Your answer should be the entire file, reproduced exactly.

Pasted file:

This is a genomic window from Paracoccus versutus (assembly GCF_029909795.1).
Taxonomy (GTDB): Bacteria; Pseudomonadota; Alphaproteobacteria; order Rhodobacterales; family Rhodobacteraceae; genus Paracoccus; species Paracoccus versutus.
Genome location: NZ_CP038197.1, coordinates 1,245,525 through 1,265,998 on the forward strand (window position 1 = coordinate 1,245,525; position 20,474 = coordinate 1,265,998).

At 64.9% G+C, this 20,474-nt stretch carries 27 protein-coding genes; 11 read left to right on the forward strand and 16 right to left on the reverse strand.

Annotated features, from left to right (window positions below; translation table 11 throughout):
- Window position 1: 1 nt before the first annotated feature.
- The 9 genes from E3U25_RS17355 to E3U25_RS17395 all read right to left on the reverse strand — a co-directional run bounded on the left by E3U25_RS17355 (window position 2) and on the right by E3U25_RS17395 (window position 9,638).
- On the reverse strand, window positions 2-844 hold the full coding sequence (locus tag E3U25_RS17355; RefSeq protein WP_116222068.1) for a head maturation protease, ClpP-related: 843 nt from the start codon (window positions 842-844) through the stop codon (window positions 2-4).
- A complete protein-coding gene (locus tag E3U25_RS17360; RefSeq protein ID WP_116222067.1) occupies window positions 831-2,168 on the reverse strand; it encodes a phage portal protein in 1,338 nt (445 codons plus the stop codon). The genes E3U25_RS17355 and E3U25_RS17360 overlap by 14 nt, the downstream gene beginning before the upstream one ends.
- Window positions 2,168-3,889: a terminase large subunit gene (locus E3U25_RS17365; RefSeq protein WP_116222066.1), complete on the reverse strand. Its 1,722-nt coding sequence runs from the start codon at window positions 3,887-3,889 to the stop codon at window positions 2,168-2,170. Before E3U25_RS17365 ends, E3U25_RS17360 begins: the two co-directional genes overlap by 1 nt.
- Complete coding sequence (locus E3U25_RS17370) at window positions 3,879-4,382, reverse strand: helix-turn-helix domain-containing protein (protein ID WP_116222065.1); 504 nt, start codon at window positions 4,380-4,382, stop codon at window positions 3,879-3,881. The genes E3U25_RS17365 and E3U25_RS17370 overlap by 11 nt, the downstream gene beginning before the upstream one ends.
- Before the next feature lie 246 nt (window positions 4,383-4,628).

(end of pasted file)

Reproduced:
This is a genomic window from Paracoccus versutus (assembly GCF_029909795.1).
Taxonomy (GTDB): Bacteria; Pseudomonadota; Alphaproteobacteria; order Rhodobacterales; family Rhodobacteraceae; genus Paracoccus; species Paracoccus versutus.
Genome location: NZ_CP038197.1, coordinates 1,245,525 through 1,265,998 on the forward strand (window position 1 = coordinate 1,245,525; position 20,474 = coordinate 1,265,998).

At 64.9% G+C, this 20,474-nt stretch carries 27 protein-coding genes; 11 read left to right on the forward strand and 16 right to left on the reverse strand.

Annotated features, from left to right (window positions below; translation table 11 throughout):
- Window position 1: 1 nt before the first annotated feature.
- The 9 genes from E3U25_RS17355 to E3U25_RS17395 all read right to left on the reverse strand — a co-directional run bounded on the left by E3U25_RS17355 (window position 2) and on the right by E3U25_RS17395 (window position 9,638).
- On the reverse strand, window positions 2-844 hold the full coding sequence (locus tag E3U25_RS17355; RefSeq protein WP_116222068.1) for a head maturation protease, ClpP-related: 843 nt from the start codon (window positions 842-844) through the stop codon (window positions 2-4).
- A complete protein-coding gene (locus tag E3U25_RS17360; RefSeq protein ID WP_116222067.1) occupies window positions 831-2,168 on the reverse strand; it encodes a phage portal protein in 1,338 nt (445 codons plus the stop codon). The genes E3U25_RS17355 and E3U25_RS17360 overlap by 14 nt, the downstream gene beginning before the upstream one ends.
- Window positions 2,168-3,889: a terminase large subunit gene (locus E3U25_RS17365; RefSeq protein WP_116222066.1), complete on the reverse strand. Its 1,722-nt coding sequence runs from the start codon at window positions 3,887-3,889 to the stop codon at window positions 2,168-2,170. Before E3U25_RS17365 ends, E3U25_RS17360 begins: the two co-directional genes overlap by 1 nt.
- Complete coding sequence (locus E3U25_RS17370) at window positions 3,879-4,382, reverse strand: helix-turn-helix domain-containing protein (protein ID WP_116222065.1); 504 nt, start codon at window positions 4,380-4,382, stop codon at window positions 3,879-3,881. The genes E3U25_RS17365 and E3U25_RS17370 overlap by 11 nt, the downstream gene beginning before the upstream one ends.
- Before the next feature lie 246 nt (window positions 4,383-4,628).